Robredo, economic managers tell DAR: Land conversion ban to kill agriculture | Inquirer Business

Robredo, economic managers tell DAR: Land conversion ban to kill agriculture

By: - Reporter / @bendeveraINQ
/ 12:03 AM October 17, 2016

Vice President Leni Robredo and the country’s economic managers have called on the Department of Agrarian Reform (DAR) to pursue the enactment of a national land use law and strictly implement existing land use regulations instead of imposing a two-year ban on farm land conversion.

In opposing the draft executive order (EO) aimed at putting in place a moratorium on the conversion of agricultural land into nonagricultural uses, the heads of five government agencies said such proposal “can have adverse impacts on agriculture sector revitalization, meeting the housing backlog, accelerating infrastructure development, and other economic activities which are currently on expansionary mode.”


The three-page joint position paper submitted by the National Economic and Development Authority (Neda) to the Office of the President on Oct. 3 was signed by Socioeconomic Planning Secretary Ernesto M. Pernia, Finance Secretary Carlos G. Dominguez III, Budget Secretary Benjamin E. Diokno, Trade Secretary Ramon M. Lopez, and Robredo, who chairs the Housing and Urban Development Coordinating Council (HUDCC).

“While we are one with DAR in finding ways to address the country’s food security concern, food security has to be met through some other means,” said Pernia, who is also Neda director general.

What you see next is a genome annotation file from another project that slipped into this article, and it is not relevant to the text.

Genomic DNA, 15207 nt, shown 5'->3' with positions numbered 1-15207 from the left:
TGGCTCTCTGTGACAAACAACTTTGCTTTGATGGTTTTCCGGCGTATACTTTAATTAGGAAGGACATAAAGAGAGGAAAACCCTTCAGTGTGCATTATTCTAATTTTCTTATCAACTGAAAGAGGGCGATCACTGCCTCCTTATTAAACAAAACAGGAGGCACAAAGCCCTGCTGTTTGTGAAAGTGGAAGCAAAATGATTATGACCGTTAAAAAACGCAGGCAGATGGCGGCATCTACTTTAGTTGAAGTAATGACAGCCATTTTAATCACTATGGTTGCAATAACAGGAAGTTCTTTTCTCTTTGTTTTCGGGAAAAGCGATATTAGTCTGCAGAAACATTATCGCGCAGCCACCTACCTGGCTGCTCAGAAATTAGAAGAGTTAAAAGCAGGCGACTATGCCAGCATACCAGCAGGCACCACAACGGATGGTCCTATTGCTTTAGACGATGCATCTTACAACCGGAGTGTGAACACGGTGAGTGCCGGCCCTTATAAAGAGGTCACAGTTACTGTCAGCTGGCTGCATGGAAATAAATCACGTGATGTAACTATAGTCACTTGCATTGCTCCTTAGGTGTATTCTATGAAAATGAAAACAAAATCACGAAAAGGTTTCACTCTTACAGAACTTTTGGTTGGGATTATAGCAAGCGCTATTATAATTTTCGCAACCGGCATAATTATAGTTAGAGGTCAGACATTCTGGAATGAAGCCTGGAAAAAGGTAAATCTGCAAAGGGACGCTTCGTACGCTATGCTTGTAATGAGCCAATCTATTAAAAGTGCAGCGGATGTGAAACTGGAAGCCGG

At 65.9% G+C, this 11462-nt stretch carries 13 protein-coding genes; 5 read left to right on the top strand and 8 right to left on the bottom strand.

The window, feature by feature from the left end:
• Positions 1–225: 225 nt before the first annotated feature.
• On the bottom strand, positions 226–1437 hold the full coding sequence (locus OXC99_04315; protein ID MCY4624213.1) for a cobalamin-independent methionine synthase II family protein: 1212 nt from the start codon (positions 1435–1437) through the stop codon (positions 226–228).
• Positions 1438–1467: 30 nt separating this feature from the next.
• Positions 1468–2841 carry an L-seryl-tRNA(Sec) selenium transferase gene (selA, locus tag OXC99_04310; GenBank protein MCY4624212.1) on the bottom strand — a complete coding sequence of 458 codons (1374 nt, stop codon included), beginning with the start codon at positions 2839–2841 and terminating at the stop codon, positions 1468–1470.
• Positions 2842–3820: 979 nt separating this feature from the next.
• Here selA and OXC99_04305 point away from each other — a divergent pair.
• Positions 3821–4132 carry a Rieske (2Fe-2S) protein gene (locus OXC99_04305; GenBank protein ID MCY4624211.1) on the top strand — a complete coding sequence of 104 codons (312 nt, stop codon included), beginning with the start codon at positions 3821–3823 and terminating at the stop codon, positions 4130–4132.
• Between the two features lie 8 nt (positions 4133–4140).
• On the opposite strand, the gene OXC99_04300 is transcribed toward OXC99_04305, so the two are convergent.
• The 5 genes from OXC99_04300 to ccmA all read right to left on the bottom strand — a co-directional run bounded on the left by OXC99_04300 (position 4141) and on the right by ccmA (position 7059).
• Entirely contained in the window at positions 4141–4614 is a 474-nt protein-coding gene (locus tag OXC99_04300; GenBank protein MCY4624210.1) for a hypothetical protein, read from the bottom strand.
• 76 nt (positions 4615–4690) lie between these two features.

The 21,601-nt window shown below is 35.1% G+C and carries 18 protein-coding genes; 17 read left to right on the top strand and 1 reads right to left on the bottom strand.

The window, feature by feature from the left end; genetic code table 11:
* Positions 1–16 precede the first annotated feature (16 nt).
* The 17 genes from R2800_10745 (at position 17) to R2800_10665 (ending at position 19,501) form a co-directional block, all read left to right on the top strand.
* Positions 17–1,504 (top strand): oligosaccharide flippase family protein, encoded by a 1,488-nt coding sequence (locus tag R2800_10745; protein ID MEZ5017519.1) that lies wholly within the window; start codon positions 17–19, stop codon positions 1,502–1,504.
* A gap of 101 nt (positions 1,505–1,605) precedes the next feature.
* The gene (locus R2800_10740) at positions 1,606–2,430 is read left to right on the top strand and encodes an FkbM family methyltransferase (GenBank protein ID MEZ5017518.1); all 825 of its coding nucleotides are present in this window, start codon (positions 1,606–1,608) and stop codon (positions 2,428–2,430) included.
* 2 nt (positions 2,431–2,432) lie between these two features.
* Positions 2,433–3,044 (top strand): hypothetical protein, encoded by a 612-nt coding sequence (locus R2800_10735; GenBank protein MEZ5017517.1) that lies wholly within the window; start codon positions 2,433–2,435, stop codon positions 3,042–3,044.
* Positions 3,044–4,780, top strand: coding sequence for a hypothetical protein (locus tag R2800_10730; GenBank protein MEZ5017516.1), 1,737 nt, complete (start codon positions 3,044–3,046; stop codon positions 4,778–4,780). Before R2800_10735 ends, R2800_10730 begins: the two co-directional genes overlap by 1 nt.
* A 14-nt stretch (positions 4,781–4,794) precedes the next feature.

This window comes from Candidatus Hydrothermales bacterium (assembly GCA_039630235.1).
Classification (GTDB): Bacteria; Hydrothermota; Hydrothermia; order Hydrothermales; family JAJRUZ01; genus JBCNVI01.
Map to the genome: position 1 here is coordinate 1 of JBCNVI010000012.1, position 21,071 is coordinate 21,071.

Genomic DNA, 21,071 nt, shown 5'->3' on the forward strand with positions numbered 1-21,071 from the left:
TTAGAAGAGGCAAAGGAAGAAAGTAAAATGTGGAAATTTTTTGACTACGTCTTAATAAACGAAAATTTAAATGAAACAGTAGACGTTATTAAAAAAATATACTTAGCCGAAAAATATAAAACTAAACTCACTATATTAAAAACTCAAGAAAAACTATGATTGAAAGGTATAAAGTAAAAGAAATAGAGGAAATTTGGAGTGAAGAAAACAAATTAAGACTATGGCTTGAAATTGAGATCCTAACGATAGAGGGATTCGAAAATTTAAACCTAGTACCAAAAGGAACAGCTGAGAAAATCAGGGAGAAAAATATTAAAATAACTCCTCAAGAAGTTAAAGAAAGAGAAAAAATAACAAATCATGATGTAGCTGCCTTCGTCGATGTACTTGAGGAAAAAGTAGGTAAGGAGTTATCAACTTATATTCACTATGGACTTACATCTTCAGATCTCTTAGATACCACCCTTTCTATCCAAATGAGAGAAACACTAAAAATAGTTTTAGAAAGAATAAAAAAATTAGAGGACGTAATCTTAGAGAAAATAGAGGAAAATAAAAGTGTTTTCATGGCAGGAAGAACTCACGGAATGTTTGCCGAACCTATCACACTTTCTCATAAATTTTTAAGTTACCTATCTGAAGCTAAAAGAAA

Pernia noted that “when the applications for conversion to agro-industrial use are denied, land requirements of agriculture-based processing and manufacturing activities may not be met.”

“Paradoxically, agriculture sector revitalization may suffer under this policy, which purports to protect that sector in the first place. When the applications for conversion to agro-industrial use are denied, the land requirements of agriculture-based processing and manufacturing activities may not be met,” the position paper read.

Pernia said other sectors would similarly be affected. He pointed out 27.5 percent of manufacturers and 29.5 percent of agricultural, fishery and forestry firms have “significant” plans to expand their businesses.

Pernia added the proposed plan’s impact on housing development cannot also be ignored. He said the housing backlog was expected to exceed 5.5 million units this year.

“In addition to this, the ban will also impede the development of resettlement and evacuation areas, especially in disaster-stricken areas, as these sites are mostly within agricultural zones,” the position paper also read.

“Simply put, this will result in delayed improvement in the living conditions of millions of Filipinos with the increase in cost of land for housing due to the unnecessary locking up of land resources. In short, the ban will be antipoor,” it added.

Government data showed that at end-2015, the total area approved for land use conversion was just 151,795.37 hectares or only 1.2 percent of the country’s total agricultural land resource.


For both public and private infrastructure projects, the acquisition of right-of-way would also likely be delayed as a result of the planned executive fiat, Pernia said.

“Meeting the target public infrastructure spending of 5-7 percent of GDP [gross domestic product] during the current administration rests crucially on timely right-of-way acquisition,” the five agencies said.

Despite the country currently being in a “rapid” growth trajectory, the implementation of a land use conversion moratorium “can be antithetical to economic growth, job generation and poverty reduction,” they said.

They expressed support, however, to the DAR proposal to create a task force that would assess the status of land use conversion in the country.

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TAGS: Business, DAR, economy, News, Vice President Leni Robredo
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